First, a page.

App State celebrates the transgender community

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The Appalachian Online

Leah Wingenroth

The Transgender Day of Visibility is a worldwide day of recognition and celebration, aiming to educate people and bring to light the accomplishments of trans and gender nonconforming individuals around the world.

Occurring annually on March 31, the event was established in 2009 by activist Rachel Crandall, the head of Transgender Michigan, who called for a day to celebrate who she is. Crandall and other activists were dissatisfied with the lack of representation and recognition of holidays that commemorate and acknowledge trans individuals.

The only well-known day specific to acknowledging trans identities previous to TDoV’s 2009 initiative was the Transgender Day of Remembrance, taking place annually on Nov. 20. This is a  day of mourning to grieve the loss of trans individuals to hate and violence.

“It is a worldwide holiday that is celebrated everywhere and should be celebrated everywhere,” senior biology major Aidan McDonald said. “TDoV is about celebrating the really good things about the trans community and making sure our voices heard.”

McDonald said that this is precisely the motivation behind creating TDoV in response to TDoR: encouraging and celebrating trans visibility and identities in a more positive perspective.

Sebastien Marshall, senior psychology major and the president of TransAction, said that trans people do not want to be seen as victims that should be pitied, but rather as strong and resilient people.

“I think that the celebratory nature of TDoV can accomplish that,” Marshall said. “I take a lot of pride in being transgender, because it connects me to a long history of strength and power. I’m proud of our community and its resilience.”

TransAction is a student group at ASU created for trans and gender nonconforming individuals and their allies. TransAction discusses issues, provides support and hosts TDoV at Appalachian State. This day of celebration includes contact tables in the in Plemmons Student Union from 10 a.m. to 2 p.m. along with open mics and musical performances in the Whitewater Cafe at 8 p.m.

Marshall said that in the past, TransAction has modeled the TDoV celebration after the TDoR event in the fall semester, but now they are trying to move away from that.

“Since TDoV is supposed to be a celebration of our community rather than a time for mourning, we are focusing the event this year on letting our transgender students and Boone residents express and empower themselves,” Marshall said. “Which is why we’re having an open mic event in Whitewater Cafe.  We want to showcase the talents of trans people in our community and allow them the chance to be visible and respected the way that we all should be.”

An aspect of this campaign featured on the website for Trans Student Educational Resources is the online presence. The hashtag #tdov has over 6,000 posts on Instagram alone. This sort of cyber interaction creates a space where people can share stories and pictures, find kinship and educate others.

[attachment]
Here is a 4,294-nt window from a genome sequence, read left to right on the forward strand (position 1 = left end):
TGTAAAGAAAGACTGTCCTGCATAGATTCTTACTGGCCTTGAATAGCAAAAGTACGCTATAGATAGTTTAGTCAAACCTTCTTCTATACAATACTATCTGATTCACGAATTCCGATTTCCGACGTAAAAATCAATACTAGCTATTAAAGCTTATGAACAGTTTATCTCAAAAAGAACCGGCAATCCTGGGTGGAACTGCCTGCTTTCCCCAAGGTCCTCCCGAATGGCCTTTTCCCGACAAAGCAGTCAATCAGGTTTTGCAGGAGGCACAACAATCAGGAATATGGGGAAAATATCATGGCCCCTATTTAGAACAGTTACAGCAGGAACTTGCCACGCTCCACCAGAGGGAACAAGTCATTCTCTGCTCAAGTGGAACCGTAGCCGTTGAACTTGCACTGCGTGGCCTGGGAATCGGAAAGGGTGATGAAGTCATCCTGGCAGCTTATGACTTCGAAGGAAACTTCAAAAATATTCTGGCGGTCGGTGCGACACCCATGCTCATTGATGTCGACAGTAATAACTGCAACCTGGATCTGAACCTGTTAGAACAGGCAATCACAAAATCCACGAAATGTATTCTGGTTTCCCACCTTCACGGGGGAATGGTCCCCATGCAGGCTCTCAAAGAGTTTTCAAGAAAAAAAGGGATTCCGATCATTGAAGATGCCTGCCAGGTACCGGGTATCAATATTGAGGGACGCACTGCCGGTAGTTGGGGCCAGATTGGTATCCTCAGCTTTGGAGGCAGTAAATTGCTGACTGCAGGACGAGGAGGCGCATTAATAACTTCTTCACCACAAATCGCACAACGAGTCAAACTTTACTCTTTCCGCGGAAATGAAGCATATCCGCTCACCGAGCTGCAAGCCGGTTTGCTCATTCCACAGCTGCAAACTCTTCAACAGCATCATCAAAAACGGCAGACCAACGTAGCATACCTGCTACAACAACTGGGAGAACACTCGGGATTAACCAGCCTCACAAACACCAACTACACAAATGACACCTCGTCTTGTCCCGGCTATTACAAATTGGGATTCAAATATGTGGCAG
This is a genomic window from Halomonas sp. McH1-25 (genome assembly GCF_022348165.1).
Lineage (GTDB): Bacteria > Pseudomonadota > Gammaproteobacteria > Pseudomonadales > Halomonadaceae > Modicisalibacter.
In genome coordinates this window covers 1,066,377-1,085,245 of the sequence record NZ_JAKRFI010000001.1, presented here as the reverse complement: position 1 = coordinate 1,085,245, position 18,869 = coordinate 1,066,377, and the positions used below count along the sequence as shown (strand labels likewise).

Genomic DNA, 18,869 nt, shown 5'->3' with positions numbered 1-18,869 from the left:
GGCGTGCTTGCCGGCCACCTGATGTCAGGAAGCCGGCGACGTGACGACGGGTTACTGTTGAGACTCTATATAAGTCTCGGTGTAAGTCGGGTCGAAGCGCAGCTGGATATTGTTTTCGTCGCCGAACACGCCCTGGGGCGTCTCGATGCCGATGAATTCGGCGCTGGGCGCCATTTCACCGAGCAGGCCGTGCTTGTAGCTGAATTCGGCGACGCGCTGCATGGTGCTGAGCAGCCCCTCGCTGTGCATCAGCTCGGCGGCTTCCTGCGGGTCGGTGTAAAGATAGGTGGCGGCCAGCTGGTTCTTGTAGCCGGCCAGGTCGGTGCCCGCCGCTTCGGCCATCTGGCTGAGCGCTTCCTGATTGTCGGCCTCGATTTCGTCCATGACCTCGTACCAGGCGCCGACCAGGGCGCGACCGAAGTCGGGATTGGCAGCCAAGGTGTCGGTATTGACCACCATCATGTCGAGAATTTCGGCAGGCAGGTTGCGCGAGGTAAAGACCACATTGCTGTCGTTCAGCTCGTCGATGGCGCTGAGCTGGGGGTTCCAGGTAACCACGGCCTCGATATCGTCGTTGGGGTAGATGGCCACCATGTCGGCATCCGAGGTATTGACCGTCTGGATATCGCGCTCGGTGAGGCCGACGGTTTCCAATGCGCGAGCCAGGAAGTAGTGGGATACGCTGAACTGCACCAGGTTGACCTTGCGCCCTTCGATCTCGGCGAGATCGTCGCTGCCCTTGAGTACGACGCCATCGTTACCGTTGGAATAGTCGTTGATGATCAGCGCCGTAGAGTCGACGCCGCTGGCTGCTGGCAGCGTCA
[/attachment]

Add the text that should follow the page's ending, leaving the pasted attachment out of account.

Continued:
The encouraged hashtag surrounding 2016’s TDoV is #MoreThanVisibility. The motivation behind creating this specification is to recognize the importance of visibility in relation to trans identities, but that measures need to be taken to go even further to combat transphobia around the world.

“The transgender community is frequently associated with violence and tragedy, because of the high rate of assaults, murders and suicides trans people experience,”  Marshall said. “However, it’s important to remember that we are people, not statistics. There are transgender people throughout history who have made major accomplishments in science, music, art and theater. It’s important to value the positive things associated with our community too.”

McDonald said that another aspect of the campaign that is important to the celebration is educating people about the trans community – the accomplishments and issues alike.

“Last year, we spent time talking about different issues in the trans community,” McDonald said. “The education is a big part.”

In previous years, TDoV has hosted a discussion of topics like trans identities, cisgender privilege, trans representation in the media and an informative slideshow playing throughout the day.

“We would set up these boards around the room and have people walk through and mingle,” senior psychology major Kate Rawson said. “During the day, we’d have a contact table with stickers or buttons to promote the event and awareness of the transgender community in general.”

Rawson said she is excited that this year, they are adding new elements to the event so it is not only informative but a true celebration of trans lives and forms of expression.

“Being here in Boone for so long and seeing the event get bigger and more important is really special to me because it shows that our community here is growing and our voices are starting to matter,” McDonald said.

Since the event’s early beginnings just a few years ago, McDonald said that many have taken pride in growth and influence the reach of TDoV has had both worldwide and in the Appalachian State Community.

Story by: Leah Wingenroth, A&E Reporter